It took me a while to get started. I ran into difficulty uploading my picture, and I had to try more than a dozen times before I was able to post it. Plus, after 22 years at the same job, I hadn’t updated my resume in a long time.

One of the first things that struck me after I joined was that, even before I’d added my work experience and other details, LinkedIn started sending me information about jobs, based only on my (then) current position and my knowledge of French.

Not only that, these looked like good jobs – interesting positions, several at well-known companies. Right now, I want to explore other options, including freelance work, before I start applying for more conventional employment. I also want to upgrade my computer skills, and possibly other skills as well, and the postings have helped me figure out what I need to work on. They’ve also given me hope that there are good jobs available.

But I also realize that some of the features of LinkedIn could have been useful a long time ago, when job hunting wasn’t yet on my personal radar screen. I’ve joined half a dozen groups for journalists and writers, and the discussions on their pages keep me up to date on issues that are relevant to me.

As well, I’ve been following with interest the discussion that ensued after a contact posted a question about a book she’d written, which hasn’t been published.  The feedback she received was helpful and encouraging – and it was encouraging for me to me to know that I can be part of similar discussions.

I am also on Facebook and Twitter – now I’m told I should check out pinterest and instagram as well.

 

Walking after working

One thing about losing your job is that you don’t know where you’ll be or what you’ll be doing six months or a year down the road.

A month after my last day, I’m doing well, despite the uncertainty.

Part of the reason, I think, is that I start my day the same way I did when I was working. Walking in the morning with friends is enjoyable, and a boon to my physical and mental health.

I started walking for exercise at least ten years ago, after my doctor suggested it as a way to address low levels of good cholesterol that showed up in a routine blood test. After four months of walking five times a week, my good cholesterol was back to normal, and my overall cholesterol results were also better. Even my bone density improved that first year. Walking soon became my preferred form of exercise.

The feeling that I’m starting my day right makes it easier to focus on whatever I’m doing afterward, like posting to my blog three days a week, networking, and taking the next steps on my career path.

I may not know what I’m doing in six months, but I know what’s on my agenda tomorrow and the next day.

 

Blueberry sorbet

Blueberries are a staple in my house, but this week we had more than we needed. Sometimes that happens when one person (okay, me) forgets that she already bought a large box earlier in the week and buys two more small boxes, and another family member also picks up some groceries and includes blueberries because they’re nutritious, they taste good, and we’re always running out.Image

Given the oppressive heat and humidity, I decided to use the blueberries to make sorbet.

A few years ago, we cashed in a gift certificate for our first ice cream maker. It seemed to be a dud purchase for a long time – one of those appliances you buy but don’t end up using. However, things changed when our air conditioning stopped working one day.

Since then, we’ve used the ice cream maker to prepare various sorbets. Yesterday, I tried a recipe from simplyrecipes.com, a food blog I hadn’t seen before, and which I’d like to spend some time exploring. It’s not complicated, and the sorbet was creamy and fresh-tasting. I used five cups of berries, and still had enough left over for breakfast.

The recipe is at http://www.simplyrecipes.com/recipes/blueberry_sorbet/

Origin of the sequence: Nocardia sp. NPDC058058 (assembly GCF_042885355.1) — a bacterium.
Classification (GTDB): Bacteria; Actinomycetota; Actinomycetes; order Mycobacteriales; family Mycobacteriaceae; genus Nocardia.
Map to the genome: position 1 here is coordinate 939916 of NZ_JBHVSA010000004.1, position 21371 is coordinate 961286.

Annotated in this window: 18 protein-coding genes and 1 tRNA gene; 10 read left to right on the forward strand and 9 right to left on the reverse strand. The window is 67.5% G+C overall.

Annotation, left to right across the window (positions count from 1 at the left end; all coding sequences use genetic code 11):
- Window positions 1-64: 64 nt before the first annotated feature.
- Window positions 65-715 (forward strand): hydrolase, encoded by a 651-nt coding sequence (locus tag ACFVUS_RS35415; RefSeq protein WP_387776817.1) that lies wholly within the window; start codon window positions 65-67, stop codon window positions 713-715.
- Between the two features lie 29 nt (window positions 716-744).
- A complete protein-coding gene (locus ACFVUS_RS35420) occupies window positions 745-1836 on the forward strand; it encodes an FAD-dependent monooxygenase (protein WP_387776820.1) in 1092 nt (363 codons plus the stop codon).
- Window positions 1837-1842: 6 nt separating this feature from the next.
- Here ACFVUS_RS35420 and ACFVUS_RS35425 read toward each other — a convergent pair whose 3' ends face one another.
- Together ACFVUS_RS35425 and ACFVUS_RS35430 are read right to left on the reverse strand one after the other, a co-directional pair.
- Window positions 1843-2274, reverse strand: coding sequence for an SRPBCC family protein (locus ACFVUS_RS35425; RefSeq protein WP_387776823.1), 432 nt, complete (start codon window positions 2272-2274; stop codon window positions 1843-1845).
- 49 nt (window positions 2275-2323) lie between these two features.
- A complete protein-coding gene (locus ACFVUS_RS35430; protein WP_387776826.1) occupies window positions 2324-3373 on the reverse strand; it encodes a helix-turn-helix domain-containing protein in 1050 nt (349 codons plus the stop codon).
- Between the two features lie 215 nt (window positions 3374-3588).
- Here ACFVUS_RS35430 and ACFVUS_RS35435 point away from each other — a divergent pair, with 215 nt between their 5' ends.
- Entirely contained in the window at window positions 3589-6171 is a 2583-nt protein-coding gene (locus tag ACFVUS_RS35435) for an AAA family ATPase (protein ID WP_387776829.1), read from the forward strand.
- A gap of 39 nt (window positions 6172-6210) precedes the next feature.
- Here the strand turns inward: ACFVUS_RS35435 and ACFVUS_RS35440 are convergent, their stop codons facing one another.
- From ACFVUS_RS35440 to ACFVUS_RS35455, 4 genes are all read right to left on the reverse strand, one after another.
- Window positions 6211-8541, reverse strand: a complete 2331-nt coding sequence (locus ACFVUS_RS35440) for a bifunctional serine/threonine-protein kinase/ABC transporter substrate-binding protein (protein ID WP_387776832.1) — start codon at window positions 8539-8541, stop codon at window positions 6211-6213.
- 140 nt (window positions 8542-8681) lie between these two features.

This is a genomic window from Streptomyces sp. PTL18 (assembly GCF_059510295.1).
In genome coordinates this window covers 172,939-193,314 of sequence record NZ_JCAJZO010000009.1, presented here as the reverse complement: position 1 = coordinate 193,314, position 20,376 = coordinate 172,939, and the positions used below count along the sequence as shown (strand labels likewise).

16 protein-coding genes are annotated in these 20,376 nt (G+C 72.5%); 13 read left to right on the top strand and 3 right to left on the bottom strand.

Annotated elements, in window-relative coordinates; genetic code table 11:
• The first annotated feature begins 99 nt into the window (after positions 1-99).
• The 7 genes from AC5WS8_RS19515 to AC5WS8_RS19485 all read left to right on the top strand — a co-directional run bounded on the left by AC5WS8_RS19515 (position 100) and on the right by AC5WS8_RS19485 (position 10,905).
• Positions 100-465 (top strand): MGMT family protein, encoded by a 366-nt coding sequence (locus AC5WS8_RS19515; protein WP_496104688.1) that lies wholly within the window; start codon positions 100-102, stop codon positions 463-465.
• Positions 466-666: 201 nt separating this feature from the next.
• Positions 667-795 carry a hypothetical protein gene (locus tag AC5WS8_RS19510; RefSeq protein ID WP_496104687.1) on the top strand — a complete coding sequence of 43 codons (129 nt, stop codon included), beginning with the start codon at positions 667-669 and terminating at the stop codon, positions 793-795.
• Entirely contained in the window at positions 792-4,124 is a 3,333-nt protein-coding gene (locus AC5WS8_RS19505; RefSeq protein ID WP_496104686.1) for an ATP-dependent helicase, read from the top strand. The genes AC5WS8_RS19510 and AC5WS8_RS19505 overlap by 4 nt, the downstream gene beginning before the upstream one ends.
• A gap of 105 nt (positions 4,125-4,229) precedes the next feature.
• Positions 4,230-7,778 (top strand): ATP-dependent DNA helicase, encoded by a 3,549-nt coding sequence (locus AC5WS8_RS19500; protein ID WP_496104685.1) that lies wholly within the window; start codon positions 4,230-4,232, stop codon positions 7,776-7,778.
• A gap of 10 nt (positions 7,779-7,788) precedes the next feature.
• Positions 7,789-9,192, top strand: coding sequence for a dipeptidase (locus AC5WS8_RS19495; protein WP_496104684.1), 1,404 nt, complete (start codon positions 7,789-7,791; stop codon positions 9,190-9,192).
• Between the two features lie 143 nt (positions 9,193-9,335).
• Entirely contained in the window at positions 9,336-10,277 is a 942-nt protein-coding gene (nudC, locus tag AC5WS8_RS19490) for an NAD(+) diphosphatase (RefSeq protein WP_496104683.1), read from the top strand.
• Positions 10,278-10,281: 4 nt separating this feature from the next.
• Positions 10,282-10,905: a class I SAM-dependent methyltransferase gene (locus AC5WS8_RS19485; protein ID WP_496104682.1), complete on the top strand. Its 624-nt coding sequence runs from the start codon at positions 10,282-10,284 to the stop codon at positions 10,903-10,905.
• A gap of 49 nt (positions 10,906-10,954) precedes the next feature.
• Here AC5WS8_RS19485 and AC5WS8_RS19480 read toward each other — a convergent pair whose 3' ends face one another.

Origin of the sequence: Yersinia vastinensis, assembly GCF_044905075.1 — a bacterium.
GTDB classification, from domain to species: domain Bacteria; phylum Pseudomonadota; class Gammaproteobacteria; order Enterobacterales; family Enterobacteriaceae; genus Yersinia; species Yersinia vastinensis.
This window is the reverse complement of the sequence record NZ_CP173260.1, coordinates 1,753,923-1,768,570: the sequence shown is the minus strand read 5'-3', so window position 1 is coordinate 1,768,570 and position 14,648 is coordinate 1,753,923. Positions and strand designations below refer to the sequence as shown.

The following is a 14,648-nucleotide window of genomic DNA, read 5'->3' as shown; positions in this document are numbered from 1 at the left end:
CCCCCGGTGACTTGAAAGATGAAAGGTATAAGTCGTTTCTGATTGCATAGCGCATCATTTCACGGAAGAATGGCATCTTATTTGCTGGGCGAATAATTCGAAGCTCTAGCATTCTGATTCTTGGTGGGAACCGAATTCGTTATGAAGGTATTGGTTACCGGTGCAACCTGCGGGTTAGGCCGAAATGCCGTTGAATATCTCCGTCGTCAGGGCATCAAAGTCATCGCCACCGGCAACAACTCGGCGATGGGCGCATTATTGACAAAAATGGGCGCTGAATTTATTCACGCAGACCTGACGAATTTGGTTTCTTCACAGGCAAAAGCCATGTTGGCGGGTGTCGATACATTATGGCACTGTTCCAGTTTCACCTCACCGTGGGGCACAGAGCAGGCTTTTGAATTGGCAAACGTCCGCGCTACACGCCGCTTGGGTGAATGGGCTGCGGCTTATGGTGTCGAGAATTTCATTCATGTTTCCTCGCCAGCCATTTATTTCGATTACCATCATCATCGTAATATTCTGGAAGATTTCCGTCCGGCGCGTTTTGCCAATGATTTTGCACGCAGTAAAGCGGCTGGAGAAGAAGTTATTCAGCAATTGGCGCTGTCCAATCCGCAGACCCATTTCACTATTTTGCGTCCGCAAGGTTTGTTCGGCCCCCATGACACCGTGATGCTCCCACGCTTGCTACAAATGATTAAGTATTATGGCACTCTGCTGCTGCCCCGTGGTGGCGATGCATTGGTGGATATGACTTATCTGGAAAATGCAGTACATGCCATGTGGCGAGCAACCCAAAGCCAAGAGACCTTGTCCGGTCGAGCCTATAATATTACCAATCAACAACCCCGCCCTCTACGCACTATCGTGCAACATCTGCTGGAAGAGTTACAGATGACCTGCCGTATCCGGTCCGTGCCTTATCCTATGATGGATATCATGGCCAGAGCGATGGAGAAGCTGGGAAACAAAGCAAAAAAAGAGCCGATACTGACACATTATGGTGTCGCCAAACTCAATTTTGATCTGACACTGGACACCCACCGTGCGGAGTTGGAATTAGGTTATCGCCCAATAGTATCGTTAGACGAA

Adult “recess”

I’m starting to feel like the proverbial kid whose favourite subject is recess, but for me, now, “recess” means heading out for lunch or coffee.

Starting this blog after I was downsized was a way to bring structure to my day and my week. Last week, when I started the blog, I posted entries on Tuesday, Thursday and Friday, and I’m trying to stick to that pattern.

Between the blog, LinkedIn, and related information-gathering, I’ve put in a lot of computer time the past few weeks. But I realized early on that I had to build in social time too.

I was fortunate, in my 22 years at The Canadian Jewish News, that my colleagues became a virtual second family. Our social interaction, which wasn’t technically part of our jobs, was an integral part of what made things tick.

I miss our daily conversations in the lunchroom, and the ongoing give-and-take that happens in an open office. We had each other as resource people, sounding boards, and friends.

My first week off work, I got together twice with friends who were visiting from out of town. I also spent one exceptionally long day on the computer, researching and writing. It was great to feel so productive so soon after losing my job – a rush, actually. But, at the same time, it was isolating.

I’m still trying to find the right balance. Yesterday I had breakfast with two of my colleagues, and today I’m meeting another former CJNer for lunch.

My adult “recess” times recharge me and provide balance in my life. I think “recess” – for adults and kids – is sometimes underrated.

Cutting through jargon

Recently, I began to examine job postings on LinkedIn and other websites as an exercise in defining what type of work appeals to me – and what doesn’t. I also want to figure out what employers are looking for that I have to offer, as well as what skills I should consider upgrading.

To my surprise, I found that the first thing to appeal to me – or turn me off –  was the language used in the job descriptions, not the jobs themselves.

The admittedly small sample I looked at included a few examples of fresh, clear writing that contrasted sharply with jargon I saw elsewhere. An ad seeking a “rockstar storyteller” captured my attention, as did one that specified “a can-do person who loves what they do.” I even found an ad that offered bonus points for finding typos that had been deliberately included.

Fresh, unambiguous writing is compelling and “real” in a way that jargon isn’t. To work in an environment that is similarly compelling and “real” definitely appeals to me.